CICLOPS: Cassini Imaging Central Laboratory for OPerationS
Hoping for a Hex

Hoping for a Hex
PIA 07674

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  As northern winter ends on Saturn and Cassini's view of the north pole improves, the swirls and eddies visible til now only in the south are gradually coming into view in the northern hemisphere. Scientists will be looking for the north polar hexagon that was seen by Voyager. The hexagon was a jet stream, deflected by a storm into a six-lobed pattern, that circled the planet at 76 degrees north latitude. This picture shows extensive storm activity and gives scientists hope that the hexagon is still there.

The shadows of the rings of Saturn cut across the lower part of the image.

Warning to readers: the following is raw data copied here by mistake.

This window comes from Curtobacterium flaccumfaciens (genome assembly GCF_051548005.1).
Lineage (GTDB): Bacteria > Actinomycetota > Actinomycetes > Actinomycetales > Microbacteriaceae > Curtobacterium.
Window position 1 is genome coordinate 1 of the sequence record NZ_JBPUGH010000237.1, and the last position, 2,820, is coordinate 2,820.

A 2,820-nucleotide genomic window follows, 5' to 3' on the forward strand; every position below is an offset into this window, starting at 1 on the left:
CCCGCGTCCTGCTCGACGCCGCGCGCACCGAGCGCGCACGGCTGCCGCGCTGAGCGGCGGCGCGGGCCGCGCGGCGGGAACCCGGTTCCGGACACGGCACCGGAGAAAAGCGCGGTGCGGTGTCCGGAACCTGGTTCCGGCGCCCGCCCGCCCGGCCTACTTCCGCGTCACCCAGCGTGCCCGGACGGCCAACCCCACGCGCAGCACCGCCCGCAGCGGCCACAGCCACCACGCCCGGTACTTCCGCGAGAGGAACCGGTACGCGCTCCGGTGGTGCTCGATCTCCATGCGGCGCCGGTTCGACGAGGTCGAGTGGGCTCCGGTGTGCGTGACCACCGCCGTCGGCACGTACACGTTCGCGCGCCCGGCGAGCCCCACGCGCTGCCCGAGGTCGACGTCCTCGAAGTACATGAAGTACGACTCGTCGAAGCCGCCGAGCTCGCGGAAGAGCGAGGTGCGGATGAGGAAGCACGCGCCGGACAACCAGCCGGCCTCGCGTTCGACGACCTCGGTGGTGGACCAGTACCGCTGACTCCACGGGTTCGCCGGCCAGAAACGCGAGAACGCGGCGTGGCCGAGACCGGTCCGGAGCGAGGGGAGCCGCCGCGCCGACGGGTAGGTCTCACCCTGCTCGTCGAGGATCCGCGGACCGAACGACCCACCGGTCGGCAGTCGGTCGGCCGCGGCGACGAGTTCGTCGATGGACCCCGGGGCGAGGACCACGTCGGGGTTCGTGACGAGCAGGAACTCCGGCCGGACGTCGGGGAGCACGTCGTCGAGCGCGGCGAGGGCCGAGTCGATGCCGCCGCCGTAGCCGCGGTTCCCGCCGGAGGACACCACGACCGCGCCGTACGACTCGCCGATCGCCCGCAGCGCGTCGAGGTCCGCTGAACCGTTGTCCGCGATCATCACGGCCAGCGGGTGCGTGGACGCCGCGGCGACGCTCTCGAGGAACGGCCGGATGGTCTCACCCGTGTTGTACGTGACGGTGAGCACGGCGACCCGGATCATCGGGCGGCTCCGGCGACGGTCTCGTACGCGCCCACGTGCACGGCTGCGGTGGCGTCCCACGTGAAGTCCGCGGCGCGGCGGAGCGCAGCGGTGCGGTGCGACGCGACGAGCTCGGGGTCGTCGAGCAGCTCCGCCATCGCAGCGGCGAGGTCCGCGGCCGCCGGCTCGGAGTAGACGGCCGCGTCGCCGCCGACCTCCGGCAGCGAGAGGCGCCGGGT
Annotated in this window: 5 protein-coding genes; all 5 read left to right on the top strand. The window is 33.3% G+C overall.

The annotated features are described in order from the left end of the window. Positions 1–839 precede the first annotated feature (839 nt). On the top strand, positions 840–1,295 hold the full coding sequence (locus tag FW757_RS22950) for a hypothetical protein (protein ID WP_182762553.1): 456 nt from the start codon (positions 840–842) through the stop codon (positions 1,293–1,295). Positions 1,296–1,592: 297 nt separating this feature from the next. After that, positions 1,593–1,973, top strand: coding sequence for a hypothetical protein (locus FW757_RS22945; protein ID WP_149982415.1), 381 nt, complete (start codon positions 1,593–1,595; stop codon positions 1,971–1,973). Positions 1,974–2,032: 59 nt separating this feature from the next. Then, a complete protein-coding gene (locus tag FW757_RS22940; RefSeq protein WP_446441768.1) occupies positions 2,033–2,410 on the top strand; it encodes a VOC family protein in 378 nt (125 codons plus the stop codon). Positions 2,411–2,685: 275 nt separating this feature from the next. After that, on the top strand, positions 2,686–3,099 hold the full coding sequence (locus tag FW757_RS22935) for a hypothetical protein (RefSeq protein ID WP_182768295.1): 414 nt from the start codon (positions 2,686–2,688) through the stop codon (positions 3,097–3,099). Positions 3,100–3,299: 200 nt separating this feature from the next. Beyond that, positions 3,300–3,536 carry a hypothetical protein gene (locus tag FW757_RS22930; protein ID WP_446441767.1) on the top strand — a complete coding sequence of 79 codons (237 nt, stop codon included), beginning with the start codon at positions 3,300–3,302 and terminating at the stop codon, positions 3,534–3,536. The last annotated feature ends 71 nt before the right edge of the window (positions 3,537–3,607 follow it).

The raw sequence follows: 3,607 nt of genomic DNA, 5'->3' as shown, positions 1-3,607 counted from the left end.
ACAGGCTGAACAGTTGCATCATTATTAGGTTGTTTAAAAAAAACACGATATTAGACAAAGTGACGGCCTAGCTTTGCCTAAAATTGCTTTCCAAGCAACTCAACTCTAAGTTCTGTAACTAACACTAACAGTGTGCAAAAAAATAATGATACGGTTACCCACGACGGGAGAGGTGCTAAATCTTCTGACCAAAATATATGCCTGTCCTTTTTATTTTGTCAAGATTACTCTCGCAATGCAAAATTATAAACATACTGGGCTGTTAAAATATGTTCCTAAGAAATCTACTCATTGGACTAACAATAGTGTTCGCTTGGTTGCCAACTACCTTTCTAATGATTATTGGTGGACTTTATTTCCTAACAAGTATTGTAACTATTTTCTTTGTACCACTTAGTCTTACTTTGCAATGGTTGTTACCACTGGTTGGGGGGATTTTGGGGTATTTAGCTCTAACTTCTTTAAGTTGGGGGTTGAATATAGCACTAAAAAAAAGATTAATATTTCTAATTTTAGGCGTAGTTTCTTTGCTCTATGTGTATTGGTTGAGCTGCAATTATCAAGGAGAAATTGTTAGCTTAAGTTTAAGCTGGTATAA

The image was taken in polarized infrared light with the Cassini spacecraft narrow-angle camera on Dec. 8, 2005, at a distance of approximately 3.2 million kilometers (2 million miles) from Saturn. The image scale is 37 kilometers (23 miles) per pixel.

The Cassini-Huygens mission is a cooperative project of NASA, the European Space Agency and the Italian Space Agency. The Jet Propulsion Laboratory, a division of the California Institute of Technology in Pasadena, manages the Cassini-Huygens mission for NASA's Science Mission Directorate, Washington, D.C. The imaging team consists of scientists from the US, England, France, and Germany. The imaging operations center and team lead (Dr. C. Porco) are based at the Space Science Institute in Boulder, Colo.

For more information about the Cassini-Huygens mission, visit and the Cassini imaging team home page,

Credit: NASA/JPL/Space Science Institute
Released: January 13, 2006 (PIA 07674)
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